The resignation of a congressional staffer who criticized President
Such comments reflect a common misunderstanding about freedom of speech. There's a difference between government arresting someone for speaking his or her mind -- which the Constitution does protect us from -- and a boss firing an employee, or suggesting that a resignation might be in order, for speaking in ways that could be seen as out of turn. That's particularly true in the case of Elizabeth Lauten, who was communications director for a congressman. A big part of her job was supposed to entail positive publicity for her boss, not dragging him into the mud of personal criticism of a couple of teenagers.
Lauten, who worked for Rep. Stephen Fincher (R-Tenn.), was widely and rightly criticized for her over-the-top Facebook attack on Malia and Sasha Obama, ages 16 and 13, respectively. She engaged in slut-shaming, saying that their short skirts were appropriate mainly for hanging out in a bar, not for attending a White House turkey-pardoning event. She vilified them for their slightly bored demeanor, told them -- though they probably have too much sense to have cared -- that they were low-class, unappreciative of their role in the White House, and that they had obviously learned their debased habits from their parents.
There was a lack of class here, and we probably know on whose part.
It's true that in the United States, people have a right to make their opinions known -- even when they do it inappropriately, in an ugly, thoughtless and hurtful manner -- without fear of being thrown in jail for it.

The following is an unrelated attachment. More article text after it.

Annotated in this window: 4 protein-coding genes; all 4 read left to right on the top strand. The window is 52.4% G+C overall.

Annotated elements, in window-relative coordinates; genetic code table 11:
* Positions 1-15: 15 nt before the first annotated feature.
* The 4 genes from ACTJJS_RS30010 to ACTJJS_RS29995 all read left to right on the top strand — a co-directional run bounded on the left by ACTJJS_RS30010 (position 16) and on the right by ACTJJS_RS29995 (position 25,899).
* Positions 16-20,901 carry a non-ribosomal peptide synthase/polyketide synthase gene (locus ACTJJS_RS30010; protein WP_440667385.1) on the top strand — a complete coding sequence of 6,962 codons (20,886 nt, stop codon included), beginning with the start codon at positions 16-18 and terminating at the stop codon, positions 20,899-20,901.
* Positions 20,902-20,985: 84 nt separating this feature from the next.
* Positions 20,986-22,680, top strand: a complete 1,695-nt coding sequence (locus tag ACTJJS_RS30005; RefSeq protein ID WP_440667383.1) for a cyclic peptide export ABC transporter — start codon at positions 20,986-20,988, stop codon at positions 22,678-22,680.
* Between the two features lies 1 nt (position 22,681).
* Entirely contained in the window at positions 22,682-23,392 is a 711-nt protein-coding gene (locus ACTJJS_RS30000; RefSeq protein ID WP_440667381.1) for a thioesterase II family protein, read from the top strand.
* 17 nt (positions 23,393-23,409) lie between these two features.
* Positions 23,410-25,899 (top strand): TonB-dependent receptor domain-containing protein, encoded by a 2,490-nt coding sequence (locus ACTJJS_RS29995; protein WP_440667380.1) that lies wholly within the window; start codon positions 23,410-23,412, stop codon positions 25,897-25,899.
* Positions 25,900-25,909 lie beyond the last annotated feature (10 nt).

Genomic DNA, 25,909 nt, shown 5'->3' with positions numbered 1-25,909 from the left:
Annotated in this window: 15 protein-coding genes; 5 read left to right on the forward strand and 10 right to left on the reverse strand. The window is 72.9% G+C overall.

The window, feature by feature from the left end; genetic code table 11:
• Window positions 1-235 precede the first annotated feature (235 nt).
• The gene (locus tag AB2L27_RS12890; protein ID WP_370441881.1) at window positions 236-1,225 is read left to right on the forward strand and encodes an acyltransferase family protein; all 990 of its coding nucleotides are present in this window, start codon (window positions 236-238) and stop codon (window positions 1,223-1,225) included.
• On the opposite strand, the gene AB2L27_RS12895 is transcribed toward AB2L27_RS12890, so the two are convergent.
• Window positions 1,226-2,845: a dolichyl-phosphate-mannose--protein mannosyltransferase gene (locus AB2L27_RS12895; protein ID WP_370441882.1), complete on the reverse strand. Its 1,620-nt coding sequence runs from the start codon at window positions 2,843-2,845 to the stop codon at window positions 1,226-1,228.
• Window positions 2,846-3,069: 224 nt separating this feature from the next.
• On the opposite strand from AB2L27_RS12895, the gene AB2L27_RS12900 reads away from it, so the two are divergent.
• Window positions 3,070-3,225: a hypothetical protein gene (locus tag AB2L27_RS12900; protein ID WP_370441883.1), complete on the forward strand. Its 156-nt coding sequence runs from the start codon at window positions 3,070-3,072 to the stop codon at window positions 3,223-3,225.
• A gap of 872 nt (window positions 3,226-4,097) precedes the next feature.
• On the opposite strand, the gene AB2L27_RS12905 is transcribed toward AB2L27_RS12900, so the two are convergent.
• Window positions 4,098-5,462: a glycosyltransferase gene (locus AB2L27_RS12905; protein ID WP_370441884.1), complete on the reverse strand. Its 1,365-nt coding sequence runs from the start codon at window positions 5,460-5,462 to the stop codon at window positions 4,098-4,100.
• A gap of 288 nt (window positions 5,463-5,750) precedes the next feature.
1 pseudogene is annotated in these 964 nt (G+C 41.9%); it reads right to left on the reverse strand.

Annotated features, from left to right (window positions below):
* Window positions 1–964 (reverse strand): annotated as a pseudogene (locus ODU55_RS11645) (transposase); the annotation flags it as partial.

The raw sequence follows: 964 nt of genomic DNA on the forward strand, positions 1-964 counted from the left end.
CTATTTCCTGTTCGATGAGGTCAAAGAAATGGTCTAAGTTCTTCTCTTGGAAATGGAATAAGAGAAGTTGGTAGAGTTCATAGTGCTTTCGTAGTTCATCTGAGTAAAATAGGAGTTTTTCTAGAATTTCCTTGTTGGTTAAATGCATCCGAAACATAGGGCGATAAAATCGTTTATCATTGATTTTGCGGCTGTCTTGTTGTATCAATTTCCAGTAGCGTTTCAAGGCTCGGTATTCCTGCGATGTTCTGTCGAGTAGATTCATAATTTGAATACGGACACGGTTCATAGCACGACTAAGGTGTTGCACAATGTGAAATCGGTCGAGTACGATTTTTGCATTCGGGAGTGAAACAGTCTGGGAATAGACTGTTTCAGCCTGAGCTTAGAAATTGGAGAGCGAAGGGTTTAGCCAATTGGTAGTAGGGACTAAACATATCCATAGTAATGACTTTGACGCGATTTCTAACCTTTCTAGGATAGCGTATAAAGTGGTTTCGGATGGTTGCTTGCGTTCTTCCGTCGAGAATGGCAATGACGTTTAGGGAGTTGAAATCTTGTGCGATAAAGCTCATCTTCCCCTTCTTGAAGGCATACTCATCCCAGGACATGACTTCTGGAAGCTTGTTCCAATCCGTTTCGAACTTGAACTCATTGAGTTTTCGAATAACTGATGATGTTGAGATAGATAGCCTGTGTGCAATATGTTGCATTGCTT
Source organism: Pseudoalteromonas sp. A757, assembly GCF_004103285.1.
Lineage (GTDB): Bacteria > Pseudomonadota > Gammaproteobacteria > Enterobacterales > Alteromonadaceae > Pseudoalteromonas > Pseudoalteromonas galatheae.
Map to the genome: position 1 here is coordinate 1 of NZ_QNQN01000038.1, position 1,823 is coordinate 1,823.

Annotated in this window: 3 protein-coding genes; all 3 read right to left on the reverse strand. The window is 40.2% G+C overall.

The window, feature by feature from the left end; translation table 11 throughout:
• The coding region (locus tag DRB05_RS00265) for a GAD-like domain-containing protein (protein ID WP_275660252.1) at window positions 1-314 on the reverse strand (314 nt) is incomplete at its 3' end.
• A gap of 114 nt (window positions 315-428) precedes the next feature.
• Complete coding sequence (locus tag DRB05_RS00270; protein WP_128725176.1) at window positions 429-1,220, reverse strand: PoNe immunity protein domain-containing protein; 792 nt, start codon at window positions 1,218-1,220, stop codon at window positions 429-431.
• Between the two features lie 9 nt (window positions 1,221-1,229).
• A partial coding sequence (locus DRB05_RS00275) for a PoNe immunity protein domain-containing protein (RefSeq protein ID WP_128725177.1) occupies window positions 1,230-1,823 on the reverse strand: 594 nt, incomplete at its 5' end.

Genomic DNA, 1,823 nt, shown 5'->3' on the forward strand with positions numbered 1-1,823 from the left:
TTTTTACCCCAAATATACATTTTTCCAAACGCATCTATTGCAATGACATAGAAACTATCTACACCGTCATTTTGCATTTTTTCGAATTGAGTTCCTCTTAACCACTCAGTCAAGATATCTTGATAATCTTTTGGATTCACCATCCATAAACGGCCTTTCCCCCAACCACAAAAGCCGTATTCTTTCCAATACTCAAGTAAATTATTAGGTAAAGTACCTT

Whether Lauten had a right to keep her job afterward is another matter -- a matter between her and her boss.
The Constitution does not guarantee us the jobs of our choice, or the right to hold on to our jobs no matter what we say publicly, no matter how much we embarrass our employers or behave in an inappropriate manner. It would appear from Lauten's Facebook assault on two teenage girls that she lacks the necessary filter between her angry, nasty thoughts and her typing fingers. The filter didn't even make an appearance on Thanksgiving weekend, when our expressions are generally supposed to be of the more gracious kind.
Lauten had become a liability to the congressman who employed her. It certainly didn't help that she appears not to have been aware of the general -- though admittedly occasionally broken -- rule against dragging a president's minor children into the muck of personal and political attacks. Her resignation may have been her most graceful move of the last several days.